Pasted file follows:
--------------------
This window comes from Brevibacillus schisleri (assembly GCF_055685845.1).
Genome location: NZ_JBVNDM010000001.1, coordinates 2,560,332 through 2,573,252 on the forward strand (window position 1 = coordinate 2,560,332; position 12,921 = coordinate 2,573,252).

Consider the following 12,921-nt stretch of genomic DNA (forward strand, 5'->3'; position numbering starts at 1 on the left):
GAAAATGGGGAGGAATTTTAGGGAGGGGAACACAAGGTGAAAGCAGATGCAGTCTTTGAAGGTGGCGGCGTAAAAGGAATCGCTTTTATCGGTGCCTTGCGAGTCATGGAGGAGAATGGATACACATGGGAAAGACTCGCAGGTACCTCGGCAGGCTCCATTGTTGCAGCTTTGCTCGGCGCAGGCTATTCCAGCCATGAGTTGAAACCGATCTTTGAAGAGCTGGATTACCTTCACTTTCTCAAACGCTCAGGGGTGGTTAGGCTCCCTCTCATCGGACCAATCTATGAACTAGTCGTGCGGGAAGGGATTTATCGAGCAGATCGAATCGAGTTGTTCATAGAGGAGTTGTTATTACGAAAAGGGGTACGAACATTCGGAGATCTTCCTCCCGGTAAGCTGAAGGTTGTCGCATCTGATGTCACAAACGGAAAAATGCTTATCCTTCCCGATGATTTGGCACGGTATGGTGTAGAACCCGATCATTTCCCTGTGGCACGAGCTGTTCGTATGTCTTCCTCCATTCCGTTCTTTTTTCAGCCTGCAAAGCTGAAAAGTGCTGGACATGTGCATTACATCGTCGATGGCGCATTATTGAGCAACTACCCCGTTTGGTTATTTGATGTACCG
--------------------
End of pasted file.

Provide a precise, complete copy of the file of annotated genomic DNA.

This window comes from Brevibacillus schisleri (assembly GCF_055685845.1).
Genome location: NZ_JBVNDM010000001.1, coordinates 2,560,332 through 2,573,252 on the forward strand (window position 1 = coordinate 2,560,332; position 12,921 = coordinate 2,573,252).

Consider the following 12,921-nt stretch of genomic DNA (forward strand, 5'->3'; position numbering starts at 1 on the left):
GAAAATGGGGAGGAATTTTAGGGAGGGGAACACAAGGTGAAAGCAGATGCAGTCTTTGAAGGTGGCGGCGTAAAAGGAATCGCTTTTATCGGTGCCTTGCGAGTCATGGAGGAGAATGGATACACATGGGAAAGACTCGCAGGTACCTCGGCAGGCTCCATTGTTGCAGCTTTGCTCGGCGCAGGCTATTCCAGCCATGAGTTGAAACCGATCTTTGAAGAGCTGGATTACCTTCACTTTCTCAAACGCTCAGGGGTGGTTAGGCTCCCTCTCATCGGACCAATCTATGAACTAGTCGTGCGGGAAGGGATTTATCGAGCAGATCGAATCGAGTTGTTCATAGAGGAGTTGTTATTACGAAAAGGGGTACGAACATTCGGAGATCTTCCTCCCGGTAAGCTGAAGGTTGTCGCATCTGATGTCACAAACGGAAAAATGCTTATCCTTCCCGATGATTTGGCACGGTATGGTGTAGAACCCGATCATTTCCCTGTGGCACGAGCTGTTCGTATGTCTTCCTCCATTCCGTTCTTTTTTCAGCCTGCAAAGCTGAAAAGTGCTGGACATGTGCATTACATCGTCGATGGCGCATTATTGAGCAACTACCCCGTTTGGTTATTTGATGTACCG